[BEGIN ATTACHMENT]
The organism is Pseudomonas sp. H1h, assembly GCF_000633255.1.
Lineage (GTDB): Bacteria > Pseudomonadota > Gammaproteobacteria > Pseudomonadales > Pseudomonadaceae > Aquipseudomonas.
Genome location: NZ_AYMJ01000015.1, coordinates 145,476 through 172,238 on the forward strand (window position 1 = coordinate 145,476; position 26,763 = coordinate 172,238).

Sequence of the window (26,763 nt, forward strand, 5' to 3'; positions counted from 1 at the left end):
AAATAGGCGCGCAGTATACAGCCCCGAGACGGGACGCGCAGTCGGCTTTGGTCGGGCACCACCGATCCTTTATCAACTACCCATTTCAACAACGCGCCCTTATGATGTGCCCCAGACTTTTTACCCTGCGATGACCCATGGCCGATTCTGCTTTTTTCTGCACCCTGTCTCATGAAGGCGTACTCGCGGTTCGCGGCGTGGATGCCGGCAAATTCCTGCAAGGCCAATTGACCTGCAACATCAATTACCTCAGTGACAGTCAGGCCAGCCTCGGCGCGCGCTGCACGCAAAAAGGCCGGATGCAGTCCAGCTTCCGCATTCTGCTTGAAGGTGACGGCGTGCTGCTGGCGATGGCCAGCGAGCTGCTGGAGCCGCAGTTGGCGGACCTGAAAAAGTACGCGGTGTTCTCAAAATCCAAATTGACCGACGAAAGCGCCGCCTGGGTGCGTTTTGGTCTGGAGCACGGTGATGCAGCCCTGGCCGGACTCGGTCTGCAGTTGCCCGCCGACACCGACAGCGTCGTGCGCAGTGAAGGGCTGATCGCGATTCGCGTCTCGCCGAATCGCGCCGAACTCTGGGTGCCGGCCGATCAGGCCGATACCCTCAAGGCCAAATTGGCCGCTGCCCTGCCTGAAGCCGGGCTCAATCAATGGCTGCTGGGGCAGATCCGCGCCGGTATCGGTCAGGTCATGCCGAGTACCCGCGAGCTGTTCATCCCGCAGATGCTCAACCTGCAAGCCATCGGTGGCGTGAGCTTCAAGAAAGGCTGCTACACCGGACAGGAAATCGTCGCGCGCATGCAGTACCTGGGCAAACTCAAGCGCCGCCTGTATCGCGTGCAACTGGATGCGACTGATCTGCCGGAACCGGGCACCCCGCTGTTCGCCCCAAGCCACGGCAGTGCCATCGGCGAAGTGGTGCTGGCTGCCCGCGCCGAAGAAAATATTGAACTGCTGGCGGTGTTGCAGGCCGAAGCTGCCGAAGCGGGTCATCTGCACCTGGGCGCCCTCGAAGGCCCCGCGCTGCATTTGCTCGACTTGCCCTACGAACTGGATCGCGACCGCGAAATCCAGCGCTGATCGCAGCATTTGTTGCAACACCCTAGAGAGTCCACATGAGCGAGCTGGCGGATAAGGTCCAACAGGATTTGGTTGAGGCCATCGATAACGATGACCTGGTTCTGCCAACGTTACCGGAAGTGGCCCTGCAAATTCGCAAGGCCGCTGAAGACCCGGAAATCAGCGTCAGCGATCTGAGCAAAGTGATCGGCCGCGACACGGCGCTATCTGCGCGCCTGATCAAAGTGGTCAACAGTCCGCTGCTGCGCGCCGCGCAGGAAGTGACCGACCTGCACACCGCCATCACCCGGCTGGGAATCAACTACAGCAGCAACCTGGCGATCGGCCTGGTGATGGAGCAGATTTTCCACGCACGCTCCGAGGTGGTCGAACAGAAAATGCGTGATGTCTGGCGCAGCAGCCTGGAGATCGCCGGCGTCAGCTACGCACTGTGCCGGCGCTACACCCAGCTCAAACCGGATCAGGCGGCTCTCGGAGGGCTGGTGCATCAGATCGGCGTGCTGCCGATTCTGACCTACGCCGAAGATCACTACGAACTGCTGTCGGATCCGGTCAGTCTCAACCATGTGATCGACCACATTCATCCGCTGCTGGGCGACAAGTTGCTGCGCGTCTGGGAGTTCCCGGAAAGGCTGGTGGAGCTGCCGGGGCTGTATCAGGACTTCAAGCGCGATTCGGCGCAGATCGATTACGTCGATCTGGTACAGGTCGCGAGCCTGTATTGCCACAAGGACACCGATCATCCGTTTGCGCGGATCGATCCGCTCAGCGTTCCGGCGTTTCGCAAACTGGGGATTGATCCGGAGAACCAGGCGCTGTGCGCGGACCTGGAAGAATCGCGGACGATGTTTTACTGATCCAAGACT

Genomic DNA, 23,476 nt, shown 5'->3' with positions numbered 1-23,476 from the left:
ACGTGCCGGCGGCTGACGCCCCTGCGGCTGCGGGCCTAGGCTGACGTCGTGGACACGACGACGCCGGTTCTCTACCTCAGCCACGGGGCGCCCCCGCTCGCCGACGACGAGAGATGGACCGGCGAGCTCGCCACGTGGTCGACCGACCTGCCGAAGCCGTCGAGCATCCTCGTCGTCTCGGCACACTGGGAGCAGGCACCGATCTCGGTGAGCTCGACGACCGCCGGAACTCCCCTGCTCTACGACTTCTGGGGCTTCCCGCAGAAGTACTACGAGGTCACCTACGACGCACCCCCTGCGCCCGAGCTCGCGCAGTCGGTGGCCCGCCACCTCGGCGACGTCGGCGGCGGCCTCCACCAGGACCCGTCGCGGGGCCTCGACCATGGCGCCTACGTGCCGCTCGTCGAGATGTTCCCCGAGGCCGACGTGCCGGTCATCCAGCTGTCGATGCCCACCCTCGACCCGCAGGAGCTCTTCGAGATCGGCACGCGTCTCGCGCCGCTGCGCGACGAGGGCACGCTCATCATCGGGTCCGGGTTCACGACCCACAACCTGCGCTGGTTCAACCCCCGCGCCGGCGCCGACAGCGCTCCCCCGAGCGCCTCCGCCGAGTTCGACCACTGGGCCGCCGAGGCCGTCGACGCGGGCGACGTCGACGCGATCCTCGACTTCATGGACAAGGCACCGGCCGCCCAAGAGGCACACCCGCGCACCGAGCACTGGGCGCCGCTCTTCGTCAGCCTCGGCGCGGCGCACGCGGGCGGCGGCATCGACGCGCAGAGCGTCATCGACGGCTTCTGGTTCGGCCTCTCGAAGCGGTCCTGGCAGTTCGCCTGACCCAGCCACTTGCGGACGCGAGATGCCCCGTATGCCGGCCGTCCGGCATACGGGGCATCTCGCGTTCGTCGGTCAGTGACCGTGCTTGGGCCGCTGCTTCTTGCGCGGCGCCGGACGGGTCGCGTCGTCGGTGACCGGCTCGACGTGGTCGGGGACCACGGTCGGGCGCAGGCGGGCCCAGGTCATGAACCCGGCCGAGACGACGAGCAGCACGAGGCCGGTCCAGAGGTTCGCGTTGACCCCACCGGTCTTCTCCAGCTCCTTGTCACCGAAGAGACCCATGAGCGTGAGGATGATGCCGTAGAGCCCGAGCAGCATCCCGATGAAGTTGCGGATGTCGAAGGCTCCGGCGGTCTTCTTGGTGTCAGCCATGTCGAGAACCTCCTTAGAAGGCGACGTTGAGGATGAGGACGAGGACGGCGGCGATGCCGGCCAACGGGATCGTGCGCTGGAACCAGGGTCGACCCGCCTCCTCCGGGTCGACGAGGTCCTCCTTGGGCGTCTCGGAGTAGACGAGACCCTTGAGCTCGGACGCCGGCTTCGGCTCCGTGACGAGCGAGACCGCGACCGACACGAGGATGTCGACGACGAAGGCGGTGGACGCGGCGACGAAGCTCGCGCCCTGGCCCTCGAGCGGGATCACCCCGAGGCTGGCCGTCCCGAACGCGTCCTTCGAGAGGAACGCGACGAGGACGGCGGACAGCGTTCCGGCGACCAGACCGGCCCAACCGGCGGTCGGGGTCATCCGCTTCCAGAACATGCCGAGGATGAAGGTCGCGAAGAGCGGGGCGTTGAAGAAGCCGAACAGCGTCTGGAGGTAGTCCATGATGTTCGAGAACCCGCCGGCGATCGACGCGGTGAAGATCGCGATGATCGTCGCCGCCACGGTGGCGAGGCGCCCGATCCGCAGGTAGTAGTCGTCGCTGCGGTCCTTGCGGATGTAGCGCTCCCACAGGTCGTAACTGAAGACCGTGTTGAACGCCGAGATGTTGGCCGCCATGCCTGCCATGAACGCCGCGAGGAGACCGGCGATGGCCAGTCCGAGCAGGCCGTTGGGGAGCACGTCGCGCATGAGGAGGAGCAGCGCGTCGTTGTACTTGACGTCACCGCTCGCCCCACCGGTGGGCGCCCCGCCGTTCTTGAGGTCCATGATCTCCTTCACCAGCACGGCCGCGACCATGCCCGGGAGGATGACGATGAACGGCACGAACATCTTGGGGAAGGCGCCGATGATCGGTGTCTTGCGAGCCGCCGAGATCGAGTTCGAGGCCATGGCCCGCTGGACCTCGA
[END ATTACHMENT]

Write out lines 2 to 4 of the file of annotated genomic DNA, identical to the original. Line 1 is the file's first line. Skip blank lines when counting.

Lineage (GTDB): Bacteria > Pseudomonadota > Gammaproteobacteria > Pseudomonadales > Pseudomonadaceae > Aquipseudomonas.
Genome location: NZ_AYMJ01000015.1, coordinates 145,476 through 172,238 on the forward strand (window position 1 = coordinate 145,476; position 26,763 = coordinate 172,238).

Sequence of the window (26,763 nt, forward strand, 5' to 3'; positions counted from 1 at the left end):